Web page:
Workers Compensation Adventures from the Last Frontier, part 4: Size Matters!

Editor’s note: This is the final entry in a four-part series about Crawford & Company’s claims adjusting work in Alaska submitted by Rose Etheridge, senior claims examiner for Broadspire® in Anchorage, Alaska.

alaska mapAlaska is approximately 586,412 square miles, comprised of 47,300 miles of coastline and over three million lakes. With over half of the villages and towns not accessible by roads, transportation can be a logistical nightmare. With all of this space, getting injured workers to the appropriate medical facility can be expensive and challenging.

Emergency transportation between the North Slope (on the map at left, northern Minnesota) and the nearest fully equipped hospital is in Anchorage (southern Missouri). An emergency life flight on average is $56,000.

Injured workers in Dutch Harbor (Southern California) would have to also travel to Anchorage for emergency treatment, and that life flight usually comes in at $74,000.

To address the vast area that needs to be covered by workers compensation, the Alaska Workers Compensation Board is broken down into three offices: Juneau (the capital), Anchorage and Fairbanks. Where an injury occurs determines which state office handles the claim. Interestingly enough, although we are all using the same statutes and regulations, each state office and its associated Board members can have different interpretations of case law and how the statutes are applied to certain cases. Due to the differences in each Board, assessing the overall exposure of a claim and potential settlement options can be very interesting.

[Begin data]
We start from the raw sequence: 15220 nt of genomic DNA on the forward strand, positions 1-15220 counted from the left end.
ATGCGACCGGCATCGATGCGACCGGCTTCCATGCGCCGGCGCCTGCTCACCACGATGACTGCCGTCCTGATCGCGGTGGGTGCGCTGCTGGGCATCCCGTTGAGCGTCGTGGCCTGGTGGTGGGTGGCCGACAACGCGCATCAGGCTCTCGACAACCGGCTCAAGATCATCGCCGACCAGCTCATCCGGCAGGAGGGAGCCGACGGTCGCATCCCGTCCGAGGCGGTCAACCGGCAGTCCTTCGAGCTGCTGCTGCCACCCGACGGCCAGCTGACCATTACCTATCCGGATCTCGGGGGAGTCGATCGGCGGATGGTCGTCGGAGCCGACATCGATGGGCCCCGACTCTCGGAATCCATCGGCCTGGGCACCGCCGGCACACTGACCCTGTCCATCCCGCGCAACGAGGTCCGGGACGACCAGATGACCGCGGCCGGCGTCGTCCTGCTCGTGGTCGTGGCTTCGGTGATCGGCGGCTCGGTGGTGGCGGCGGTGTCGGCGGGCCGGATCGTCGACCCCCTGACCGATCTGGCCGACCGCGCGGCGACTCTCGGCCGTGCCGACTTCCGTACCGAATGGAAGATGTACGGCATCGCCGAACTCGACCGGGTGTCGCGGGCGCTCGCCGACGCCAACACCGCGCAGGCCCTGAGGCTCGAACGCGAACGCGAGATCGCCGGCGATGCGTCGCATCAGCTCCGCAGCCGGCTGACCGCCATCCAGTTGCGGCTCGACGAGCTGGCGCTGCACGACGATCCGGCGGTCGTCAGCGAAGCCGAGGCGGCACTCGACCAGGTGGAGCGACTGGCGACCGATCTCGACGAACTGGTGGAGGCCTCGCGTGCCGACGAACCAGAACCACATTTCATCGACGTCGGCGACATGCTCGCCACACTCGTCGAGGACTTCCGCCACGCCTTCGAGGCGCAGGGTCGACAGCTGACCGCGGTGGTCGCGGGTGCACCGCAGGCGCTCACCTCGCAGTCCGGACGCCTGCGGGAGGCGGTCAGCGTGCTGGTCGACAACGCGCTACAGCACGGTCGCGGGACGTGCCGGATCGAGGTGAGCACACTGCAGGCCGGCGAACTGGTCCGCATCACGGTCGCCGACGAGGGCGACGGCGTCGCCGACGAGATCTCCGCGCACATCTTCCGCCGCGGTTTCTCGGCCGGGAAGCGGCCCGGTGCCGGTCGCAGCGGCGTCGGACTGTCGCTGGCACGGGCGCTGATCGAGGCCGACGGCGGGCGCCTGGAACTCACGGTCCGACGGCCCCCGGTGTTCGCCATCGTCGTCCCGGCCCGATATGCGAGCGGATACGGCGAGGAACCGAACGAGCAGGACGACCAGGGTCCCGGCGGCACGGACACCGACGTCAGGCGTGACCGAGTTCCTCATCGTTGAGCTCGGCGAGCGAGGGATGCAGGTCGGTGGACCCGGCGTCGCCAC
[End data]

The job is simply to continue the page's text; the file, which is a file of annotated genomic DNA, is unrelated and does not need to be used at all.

alaska map 2Alaska statutes have taken into account logistics when it comes to medical treatment. We are only obligated to reimburse travel expenses to the nearest treating provider/facility. For example, an employee in Fairbanks can certainly fly to Anchorage to seek treatment with an orthopedist, but we would only reimburse him for the mileage it took to see the doctor in his own home town.  Many of the smaller communities in Alaska do not have orthopedists, hospitals or physical therapists. Some employees have to travel 50 to 110 miles one way just to attend an appointment.

In the winter, when road conditions deteriorate it is not uncommon to cover the cost of a hotel for injured workers because driving back home the same day (four hours each way) is dangerous. As adjusters we often have to weigh the difference between flying an employee to an appointment versus paying for them to drive, as there are real risks involved with icy roads and winter darkness (remember in the winter we may only get six hours of daylight).

Regardless of whether or not you travel by commercial flight, float plane, car or ferry, logistically Alaska is fascinating state to work in.

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